The IDPH, IDES. Think about the agencies that have been underfunded for many, many years. IEMA is another good example. And then add to that, like I said, DCFS and others, it’s very difficult to say that now in this circumstance, well now’s a good time for us to cut DCFS or now is a good time IDES. I told you how much smaller IDES is over the last 10 years and yet now everybody needs it to operate at peak efficiency and in a way that it’s never operated before and yet it’s 500 people fewer than it was 10 years ago. IDPH is just another amazing example. These folks are working night and day. Each person is doing a job of three people. And so anyway, these are the difficulties of looking at how we’re going to deal with the budget going forward.

Speaker 4: (53:49)
This comes from Mark Maxwell, WCIA. You said on Face the Nation, you hope there aren’t too many strings attached to federal funding for Illinois. Senator Durbin said today, he thinks it’s fair that federal funding be associated specifically with the pandemic, not for pension debt. Considering the toll the virus took on state tax revenues, can you make the argument that COVID 19 blew a hole in our ability to pay pension debt and that the feds should fill at least part of that hole?

Governor Pritzker: (54:14)
That is not what I’m asking the federal government to do. And I don’t know that there’s any governor in the nation that’s asking that. That what I am asking for is help replacing the lost revenues that came because of this virus. Everybody’s experienced this. You can go to the most Republican state, the most democratic state. I like the term that Mark is using, blowing a hole. It really blew a hole. And we had a balanced budget for this year, this fiscal year, and we were on our way to having a mild surplus for the year, first time I think in quite some time. And we would have used it to pay down the existing bill backlog by some amount. And now, all bets are off and all bets are off indeed for the plans for having a surplus for next year as well, unless the federal government steps up to the plate. And I think Senator Durbin has it right, that these funds should not be used for something that has nothing to do with coronavirus, COVID 19 and instead should be a replacement for the revenues that we all lost.

Speaker 4: (55:21)
Okay. Last question from me. Comes from Amy Jacobson, WIND Radio. Citing many studies by Harvard and Oxford, they suggest that a targeted lockdown of the elderly and those with comorbidities only both saves more lives and does less economic damage than the approach you’ve taken of locking down everyone in the same manner. Have you reviewed the work of these scientists and academics and dismissed their views or simply chosen not to consider them?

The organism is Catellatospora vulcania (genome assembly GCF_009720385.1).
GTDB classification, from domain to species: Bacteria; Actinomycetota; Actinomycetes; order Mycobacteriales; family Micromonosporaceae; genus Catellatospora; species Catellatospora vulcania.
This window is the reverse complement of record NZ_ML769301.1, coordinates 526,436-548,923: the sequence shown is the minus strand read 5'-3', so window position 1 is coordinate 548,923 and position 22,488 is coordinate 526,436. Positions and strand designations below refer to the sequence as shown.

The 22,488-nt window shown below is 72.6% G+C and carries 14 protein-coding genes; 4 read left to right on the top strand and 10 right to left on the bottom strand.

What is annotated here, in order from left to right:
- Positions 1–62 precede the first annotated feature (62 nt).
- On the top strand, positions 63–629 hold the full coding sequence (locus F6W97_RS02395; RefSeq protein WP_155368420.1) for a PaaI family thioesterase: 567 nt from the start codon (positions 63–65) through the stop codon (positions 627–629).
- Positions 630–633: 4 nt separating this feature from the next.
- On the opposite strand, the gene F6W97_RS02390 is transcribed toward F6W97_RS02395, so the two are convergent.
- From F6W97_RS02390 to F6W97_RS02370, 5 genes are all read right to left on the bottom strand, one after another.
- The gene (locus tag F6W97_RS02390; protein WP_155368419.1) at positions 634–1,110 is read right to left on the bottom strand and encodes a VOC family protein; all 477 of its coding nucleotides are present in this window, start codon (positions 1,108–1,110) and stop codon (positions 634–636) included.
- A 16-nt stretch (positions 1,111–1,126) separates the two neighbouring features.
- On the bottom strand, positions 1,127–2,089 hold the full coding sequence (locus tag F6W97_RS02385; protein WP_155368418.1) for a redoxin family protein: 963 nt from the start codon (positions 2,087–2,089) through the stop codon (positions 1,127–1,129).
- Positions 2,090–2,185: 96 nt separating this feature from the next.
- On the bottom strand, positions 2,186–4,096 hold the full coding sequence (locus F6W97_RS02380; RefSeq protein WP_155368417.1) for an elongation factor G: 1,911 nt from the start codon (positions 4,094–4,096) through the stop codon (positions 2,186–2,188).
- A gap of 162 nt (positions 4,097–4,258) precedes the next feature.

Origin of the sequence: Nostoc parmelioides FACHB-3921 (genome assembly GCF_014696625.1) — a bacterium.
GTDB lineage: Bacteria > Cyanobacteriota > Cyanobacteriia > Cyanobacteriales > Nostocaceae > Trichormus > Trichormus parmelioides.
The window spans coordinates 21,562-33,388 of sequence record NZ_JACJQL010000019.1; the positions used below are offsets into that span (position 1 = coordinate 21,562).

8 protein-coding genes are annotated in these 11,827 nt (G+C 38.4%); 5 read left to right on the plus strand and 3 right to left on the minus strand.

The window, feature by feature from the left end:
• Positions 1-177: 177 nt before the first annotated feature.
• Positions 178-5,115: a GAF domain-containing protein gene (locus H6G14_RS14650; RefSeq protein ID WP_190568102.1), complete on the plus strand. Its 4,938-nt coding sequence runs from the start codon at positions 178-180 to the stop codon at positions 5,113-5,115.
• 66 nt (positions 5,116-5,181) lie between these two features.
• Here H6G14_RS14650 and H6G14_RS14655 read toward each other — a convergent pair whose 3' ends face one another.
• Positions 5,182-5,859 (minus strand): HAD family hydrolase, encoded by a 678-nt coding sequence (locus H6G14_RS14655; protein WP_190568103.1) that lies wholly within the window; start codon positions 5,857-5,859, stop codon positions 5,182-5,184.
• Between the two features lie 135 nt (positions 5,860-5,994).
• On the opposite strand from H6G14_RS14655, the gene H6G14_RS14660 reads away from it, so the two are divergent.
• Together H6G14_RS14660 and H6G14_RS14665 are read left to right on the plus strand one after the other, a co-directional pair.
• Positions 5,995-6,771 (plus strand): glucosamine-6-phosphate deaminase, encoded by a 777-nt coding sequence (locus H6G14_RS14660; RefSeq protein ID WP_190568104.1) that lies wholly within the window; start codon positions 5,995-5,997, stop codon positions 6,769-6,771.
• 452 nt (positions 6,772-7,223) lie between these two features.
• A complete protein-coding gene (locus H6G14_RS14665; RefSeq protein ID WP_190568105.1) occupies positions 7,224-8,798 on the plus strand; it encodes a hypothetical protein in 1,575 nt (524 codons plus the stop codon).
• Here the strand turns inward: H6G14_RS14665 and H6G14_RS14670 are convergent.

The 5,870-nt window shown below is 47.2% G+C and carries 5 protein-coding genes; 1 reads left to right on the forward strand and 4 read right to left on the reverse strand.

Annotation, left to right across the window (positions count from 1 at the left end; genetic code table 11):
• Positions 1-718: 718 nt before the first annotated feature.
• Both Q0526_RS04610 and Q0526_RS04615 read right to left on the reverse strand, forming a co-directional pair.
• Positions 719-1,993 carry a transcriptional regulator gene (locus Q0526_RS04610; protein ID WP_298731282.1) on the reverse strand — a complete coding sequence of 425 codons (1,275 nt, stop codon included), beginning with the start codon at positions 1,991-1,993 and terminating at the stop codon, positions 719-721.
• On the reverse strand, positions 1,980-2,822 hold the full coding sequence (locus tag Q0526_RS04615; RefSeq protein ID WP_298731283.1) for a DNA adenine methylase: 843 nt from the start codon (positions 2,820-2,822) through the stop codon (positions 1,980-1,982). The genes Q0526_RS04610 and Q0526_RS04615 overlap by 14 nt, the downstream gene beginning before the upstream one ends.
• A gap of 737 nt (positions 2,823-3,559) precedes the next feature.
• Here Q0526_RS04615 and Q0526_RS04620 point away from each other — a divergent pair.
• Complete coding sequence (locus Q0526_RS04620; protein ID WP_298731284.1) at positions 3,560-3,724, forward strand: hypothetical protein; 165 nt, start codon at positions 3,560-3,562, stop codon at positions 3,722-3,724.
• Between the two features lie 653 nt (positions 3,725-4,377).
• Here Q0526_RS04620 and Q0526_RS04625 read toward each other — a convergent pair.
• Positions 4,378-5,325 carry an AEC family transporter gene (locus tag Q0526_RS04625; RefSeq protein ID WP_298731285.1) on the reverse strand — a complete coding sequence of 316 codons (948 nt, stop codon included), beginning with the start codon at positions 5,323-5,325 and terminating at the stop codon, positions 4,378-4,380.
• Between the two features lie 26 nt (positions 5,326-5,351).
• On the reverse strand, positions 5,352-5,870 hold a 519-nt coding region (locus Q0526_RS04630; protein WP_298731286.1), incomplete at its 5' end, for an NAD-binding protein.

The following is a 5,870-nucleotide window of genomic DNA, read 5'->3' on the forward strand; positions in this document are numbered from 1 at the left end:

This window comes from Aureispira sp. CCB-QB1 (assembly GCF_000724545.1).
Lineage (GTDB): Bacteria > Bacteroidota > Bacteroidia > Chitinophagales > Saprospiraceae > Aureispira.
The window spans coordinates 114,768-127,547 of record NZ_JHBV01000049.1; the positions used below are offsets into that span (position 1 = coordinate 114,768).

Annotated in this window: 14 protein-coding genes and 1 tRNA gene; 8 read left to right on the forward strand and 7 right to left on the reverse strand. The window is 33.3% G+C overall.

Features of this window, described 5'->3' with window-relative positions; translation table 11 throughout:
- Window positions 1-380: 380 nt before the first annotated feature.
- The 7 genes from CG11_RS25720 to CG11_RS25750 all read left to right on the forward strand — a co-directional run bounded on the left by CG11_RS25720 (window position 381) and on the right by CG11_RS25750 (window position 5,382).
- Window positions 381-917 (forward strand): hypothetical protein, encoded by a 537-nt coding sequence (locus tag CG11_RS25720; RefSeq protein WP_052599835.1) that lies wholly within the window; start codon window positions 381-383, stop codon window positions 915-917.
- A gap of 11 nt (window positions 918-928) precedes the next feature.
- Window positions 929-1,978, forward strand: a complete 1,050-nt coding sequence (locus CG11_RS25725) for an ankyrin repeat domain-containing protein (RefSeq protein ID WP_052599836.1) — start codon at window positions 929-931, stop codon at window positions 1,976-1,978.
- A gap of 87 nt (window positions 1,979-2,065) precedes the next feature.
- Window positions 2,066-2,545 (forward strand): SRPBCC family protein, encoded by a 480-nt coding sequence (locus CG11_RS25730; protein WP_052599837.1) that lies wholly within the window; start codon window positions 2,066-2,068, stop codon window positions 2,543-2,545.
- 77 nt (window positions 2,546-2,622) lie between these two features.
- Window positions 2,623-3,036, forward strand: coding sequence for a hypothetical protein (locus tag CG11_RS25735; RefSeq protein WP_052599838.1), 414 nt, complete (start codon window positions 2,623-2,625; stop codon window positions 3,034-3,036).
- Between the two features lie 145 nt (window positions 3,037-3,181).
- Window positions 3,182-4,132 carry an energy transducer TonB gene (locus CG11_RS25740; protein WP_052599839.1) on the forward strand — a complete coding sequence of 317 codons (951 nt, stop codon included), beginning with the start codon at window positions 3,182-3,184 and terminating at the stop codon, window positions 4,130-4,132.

Governor Pritzker: (55:46)
I’ve considered all the views that I can find and certainly there of a wide variety of views about how to handle this. Remember that the word lockdown was used in your question. And by I guess the authors probably, and indeed we locked down nursing homes. And yet, as we saw, there are people who work at these nursing homes who come in and out. There’s no way, because this is a sometimes an asymptomatic infection virus, that there are people who feel just fine and they come to work feeling just fine and they may not have any temperature at all, and they may be carrying COVID 19. And then they come in may or maybe they weren’t. And then they come in and somebody who has COVID 19, they get infected because sometimes that happens, even if you wear all the PPE that you need to. And then that person leaves the facility.

Governor Pritzker: (56:41)
The idea that just locking down those facilities is enough. I would argue it’s not. But I understand the point that many of the people who have been terribly affected by this are older people, if that’s the point that’s being made here in that their congregate settings are the most dangerous ones. And so I know that we have paid a lot of attention to that. But again, we don’t know enough about this virus. The asymptomatic carriers are in some ways, the most dangerous ones because we don’t know if they have it.

Speaker 4: (57:15)
I just have one last question from Tina at the Sun Times. Governor, I know you’ve said the regional breakdowns for your reopening planner based on EMS regions, but why are counties like Grundy, Kankakee, and Kendall being grouped with Cook County, which will be the last county in the state to be able to open if the numbers are vastly different for those counties compared to Cook? Could their businesses be able to reopen quicker?

Governor Pritzker: (57:36)
Yeah. First, I would say that there’s probably no way to draw these lines that would satisfy everybody. But I’d also say that people who live in counties that are within a region where people feel like, well, Hey, nobody in my village or my town or my city has gotten it or I don’t know anybody who has. Remember that many of the people in outlying counties around Cook County or around the Collar counties travel in and out frequently, sometimes for their job to those locations. And so that is one of the reasons why those counties are where they are. It has, in part to do with the radius from the Collar counties, which have significant numbers of cases.

Speaker 4: (58:21)
All right. Thank you, everyone.

Governor Pritzker: (58:24)
Thank you.